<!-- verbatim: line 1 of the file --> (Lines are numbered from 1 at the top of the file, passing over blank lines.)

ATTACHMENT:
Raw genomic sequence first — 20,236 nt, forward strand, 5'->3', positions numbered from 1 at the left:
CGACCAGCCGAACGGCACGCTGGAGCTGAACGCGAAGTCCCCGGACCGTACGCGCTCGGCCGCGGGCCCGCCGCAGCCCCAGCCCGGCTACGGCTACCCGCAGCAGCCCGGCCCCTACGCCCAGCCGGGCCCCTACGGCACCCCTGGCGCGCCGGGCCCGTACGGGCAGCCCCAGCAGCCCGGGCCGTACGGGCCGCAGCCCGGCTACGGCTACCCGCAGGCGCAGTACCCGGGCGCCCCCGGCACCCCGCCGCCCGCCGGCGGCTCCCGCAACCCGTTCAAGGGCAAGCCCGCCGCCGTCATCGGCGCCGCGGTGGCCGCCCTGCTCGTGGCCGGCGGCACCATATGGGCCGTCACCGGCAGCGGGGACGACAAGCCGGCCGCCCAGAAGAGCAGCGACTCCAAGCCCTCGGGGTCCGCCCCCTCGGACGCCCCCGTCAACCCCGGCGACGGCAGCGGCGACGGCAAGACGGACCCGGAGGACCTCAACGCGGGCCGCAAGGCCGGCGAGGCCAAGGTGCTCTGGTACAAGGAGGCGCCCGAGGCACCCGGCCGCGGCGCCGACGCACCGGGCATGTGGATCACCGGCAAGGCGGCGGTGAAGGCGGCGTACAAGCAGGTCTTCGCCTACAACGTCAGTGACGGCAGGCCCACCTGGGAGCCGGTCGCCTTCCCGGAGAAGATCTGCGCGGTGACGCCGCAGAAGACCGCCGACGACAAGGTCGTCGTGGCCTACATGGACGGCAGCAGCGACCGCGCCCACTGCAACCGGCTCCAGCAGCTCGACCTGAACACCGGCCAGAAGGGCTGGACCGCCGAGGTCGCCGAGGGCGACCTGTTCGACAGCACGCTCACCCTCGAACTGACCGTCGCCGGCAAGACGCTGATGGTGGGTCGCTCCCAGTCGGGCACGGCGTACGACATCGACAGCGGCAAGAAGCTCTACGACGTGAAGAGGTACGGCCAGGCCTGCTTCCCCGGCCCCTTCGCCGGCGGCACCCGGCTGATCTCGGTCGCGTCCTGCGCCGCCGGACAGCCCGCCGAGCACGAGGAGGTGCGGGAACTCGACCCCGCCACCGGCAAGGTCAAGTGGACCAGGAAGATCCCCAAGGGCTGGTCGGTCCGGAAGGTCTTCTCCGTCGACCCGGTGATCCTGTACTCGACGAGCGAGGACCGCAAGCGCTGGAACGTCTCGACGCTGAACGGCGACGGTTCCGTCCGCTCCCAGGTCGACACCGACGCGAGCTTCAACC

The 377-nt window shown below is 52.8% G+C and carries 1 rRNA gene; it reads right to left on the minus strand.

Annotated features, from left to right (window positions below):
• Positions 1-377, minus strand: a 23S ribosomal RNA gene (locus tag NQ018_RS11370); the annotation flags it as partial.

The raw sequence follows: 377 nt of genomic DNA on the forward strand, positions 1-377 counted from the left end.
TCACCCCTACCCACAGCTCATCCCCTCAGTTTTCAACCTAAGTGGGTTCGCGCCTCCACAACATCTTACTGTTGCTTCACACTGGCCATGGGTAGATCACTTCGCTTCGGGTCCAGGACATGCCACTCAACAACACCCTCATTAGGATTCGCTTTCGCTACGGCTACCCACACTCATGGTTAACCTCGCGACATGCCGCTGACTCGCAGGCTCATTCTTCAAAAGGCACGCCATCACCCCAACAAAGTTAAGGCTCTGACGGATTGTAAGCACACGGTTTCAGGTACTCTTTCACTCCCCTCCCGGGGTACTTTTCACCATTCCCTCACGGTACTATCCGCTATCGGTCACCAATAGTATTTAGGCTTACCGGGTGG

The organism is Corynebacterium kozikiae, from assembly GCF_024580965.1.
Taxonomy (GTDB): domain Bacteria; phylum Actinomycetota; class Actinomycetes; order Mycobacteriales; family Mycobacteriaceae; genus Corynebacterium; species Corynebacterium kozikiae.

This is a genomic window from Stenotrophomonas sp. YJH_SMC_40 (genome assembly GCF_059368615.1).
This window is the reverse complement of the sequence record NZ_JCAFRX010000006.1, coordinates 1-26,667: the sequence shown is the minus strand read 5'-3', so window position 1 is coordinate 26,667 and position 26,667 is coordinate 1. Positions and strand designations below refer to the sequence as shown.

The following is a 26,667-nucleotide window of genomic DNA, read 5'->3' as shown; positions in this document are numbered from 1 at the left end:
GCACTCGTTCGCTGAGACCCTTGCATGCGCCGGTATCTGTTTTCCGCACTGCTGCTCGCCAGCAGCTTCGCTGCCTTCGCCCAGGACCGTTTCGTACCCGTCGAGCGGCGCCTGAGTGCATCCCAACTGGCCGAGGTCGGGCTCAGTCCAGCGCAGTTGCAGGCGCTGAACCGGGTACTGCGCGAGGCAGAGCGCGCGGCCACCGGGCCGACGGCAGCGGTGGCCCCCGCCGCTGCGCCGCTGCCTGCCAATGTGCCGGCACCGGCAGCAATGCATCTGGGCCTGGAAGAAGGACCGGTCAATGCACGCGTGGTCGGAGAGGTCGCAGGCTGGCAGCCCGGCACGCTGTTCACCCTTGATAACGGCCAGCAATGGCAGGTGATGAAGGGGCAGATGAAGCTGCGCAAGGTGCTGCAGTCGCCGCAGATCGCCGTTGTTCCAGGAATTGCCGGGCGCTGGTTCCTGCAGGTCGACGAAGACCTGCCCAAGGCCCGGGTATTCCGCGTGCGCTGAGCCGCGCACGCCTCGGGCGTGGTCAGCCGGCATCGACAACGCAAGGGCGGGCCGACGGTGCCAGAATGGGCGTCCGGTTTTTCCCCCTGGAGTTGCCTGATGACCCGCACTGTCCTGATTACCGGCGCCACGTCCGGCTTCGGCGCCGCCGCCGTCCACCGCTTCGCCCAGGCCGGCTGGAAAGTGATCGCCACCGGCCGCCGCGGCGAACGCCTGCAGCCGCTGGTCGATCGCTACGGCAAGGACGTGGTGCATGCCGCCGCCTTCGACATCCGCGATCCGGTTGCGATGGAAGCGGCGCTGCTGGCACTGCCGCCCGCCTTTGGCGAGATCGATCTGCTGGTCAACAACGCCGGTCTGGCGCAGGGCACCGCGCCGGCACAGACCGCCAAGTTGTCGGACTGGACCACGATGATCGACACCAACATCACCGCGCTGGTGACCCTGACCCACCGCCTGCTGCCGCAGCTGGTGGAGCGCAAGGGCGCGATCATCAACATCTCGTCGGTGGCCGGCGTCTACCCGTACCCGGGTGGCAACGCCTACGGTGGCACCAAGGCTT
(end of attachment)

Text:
Raw genomic sequence first — 20,236 nt, forward strand, 5'->3', positions numbered from 1 at the left: